Presented by 2Connect Youth & Community.


What is the process for attaining a driver’s license?

Supervising driver requirements

To supervise a learner, you must

  • Hold a current full Australian driver licence– not a learner or provisional licence
  • Have a good understanding of the road rules
  • Be a competent driver
  • Be able to effectively communicate information and ideas clearly.

Learner driver log book and digital log book apps

Learner drivers need to record their practical experience in a log book. They can choose to use either a paper log book, or a digital log book app.

As the supervising driver, you’ll need to mark off the learner’s progress against a range of key tasks listed in their log book. Both the book and app include instructions on how to do this.’

‘12 tips for better learner supervision

When you’re supervising your learner driver:

  1. If either you or the learner driver is tired, upset or stressed, reschedule the practice session to another time
  2. Try frequent, short practice sessions in the beginning
  3. Use the Learner Driver Log Book task key points as a guide to practice sessions
  4. Begin with the easiest tasks then, once your learner has mastered those, move on to more difficult tasks
  5. Discuss then demonstrate new tasks before asking your learner to attempt them
  6. Use ‘commentary driving’ – talk about what is happening inside and outside the vehicle
  7. Start the learner practising on quiet streets, preferably in daylight, before moving onto busier roads and more challenging conditions
  8. Allow the learner to proceed at their own pace – don’t force them to attempt tasks they’re not ready for
  9. Don’t criticise mistakes. Calmly explain and discuss what happened and allow the learner to try again
  10. Be positive and offer praise when the learner successfully completes a task
  11. Emphasise the importance of developing a sensitivity to speed. Learners need to understand that the faster a vehicle travels, the more difficult it is to respond to potential hazards. When involved in a crash, the faster a vehicle is travelling, the more devastating the outcome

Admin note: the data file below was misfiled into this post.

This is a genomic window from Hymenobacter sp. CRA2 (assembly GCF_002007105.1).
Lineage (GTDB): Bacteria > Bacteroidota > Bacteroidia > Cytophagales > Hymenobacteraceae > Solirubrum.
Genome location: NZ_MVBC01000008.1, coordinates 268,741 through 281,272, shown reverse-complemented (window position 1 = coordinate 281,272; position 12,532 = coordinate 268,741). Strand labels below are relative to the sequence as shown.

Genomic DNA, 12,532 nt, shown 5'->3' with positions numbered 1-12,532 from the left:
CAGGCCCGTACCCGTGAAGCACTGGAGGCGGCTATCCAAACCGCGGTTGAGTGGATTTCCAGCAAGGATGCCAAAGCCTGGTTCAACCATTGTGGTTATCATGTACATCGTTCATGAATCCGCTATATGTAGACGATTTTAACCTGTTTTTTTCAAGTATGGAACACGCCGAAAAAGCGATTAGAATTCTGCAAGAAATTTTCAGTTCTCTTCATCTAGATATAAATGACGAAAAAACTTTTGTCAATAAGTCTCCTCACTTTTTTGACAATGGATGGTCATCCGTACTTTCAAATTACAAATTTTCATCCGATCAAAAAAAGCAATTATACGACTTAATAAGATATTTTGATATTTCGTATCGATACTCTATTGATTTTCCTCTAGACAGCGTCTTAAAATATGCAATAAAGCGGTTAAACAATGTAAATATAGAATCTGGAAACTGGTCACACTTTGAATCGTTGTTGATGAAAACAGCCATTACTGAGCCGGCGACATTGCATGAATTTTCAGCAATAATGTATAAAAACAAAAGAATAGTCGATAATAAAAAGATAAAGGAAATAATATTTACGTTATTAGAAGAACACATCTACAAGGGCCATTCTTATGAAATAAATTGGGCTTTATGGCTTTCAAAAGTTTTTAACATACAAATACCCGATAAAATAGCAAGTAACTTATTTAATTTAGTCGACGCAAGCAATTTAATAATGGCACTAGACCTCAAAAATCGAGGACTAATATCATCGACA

12. Avoid using the radio, mobile phone or talking to other passengers while your learner is practising.

Free workshops – helping learner drivers become safer drivers

Free workshops for parents and supervisors of learner drivers are conducted around NSW. The workshops offer practical advice on how to help learner drivers become safer drivers, and cover topics such as:

  • How to use the Learner Driver Log Book
  • Planning driving sessions
  • How to deal with difficulties that may arise during driving practice
  • The importance of giving your learner constructive feedback.

For information about workshops in your area, call us on 13 22 13.’

What other support is available to assist with driver education?

How do learner drivers earn credit hours through courses?

‘As well as becoming a safer driver, l will earn a bonus 20 hours log book credit once you complete the course, so you only need to finish 100 hours of supervised driving outside the course.

The course has been designed for a learner to attend once, so the 20 hours of bonus log book credit will only be deducted once.

The 3-for1 bonus also applies if you take structured lessons with a licensed NSW driving instructor.


Learner driver activity Credit Supervised driving hours Log book total
Safer Drivers Course 20 hours 100 hours 120 hours
10 hours of professional lessons 20 hours
This is in addition to the 10 hours spent driving during the lessons. Professional lessons totalling more than 10 hours will not provide additional credit.
100 hours 120 hours
Safer Drivers Course and 10 hours professional lessons 40 hours 80 hours 120 hours


The course costs $140, which includes a 3 hour group discussion with other learners, and a 2 hour coaching session in a vehicle, along with another learner.

3-for1 bonus hours

For every 1 hour structured driving lesson you complete with a licensed Driving Instructor, you can record 3 hours driving experience in your log book.’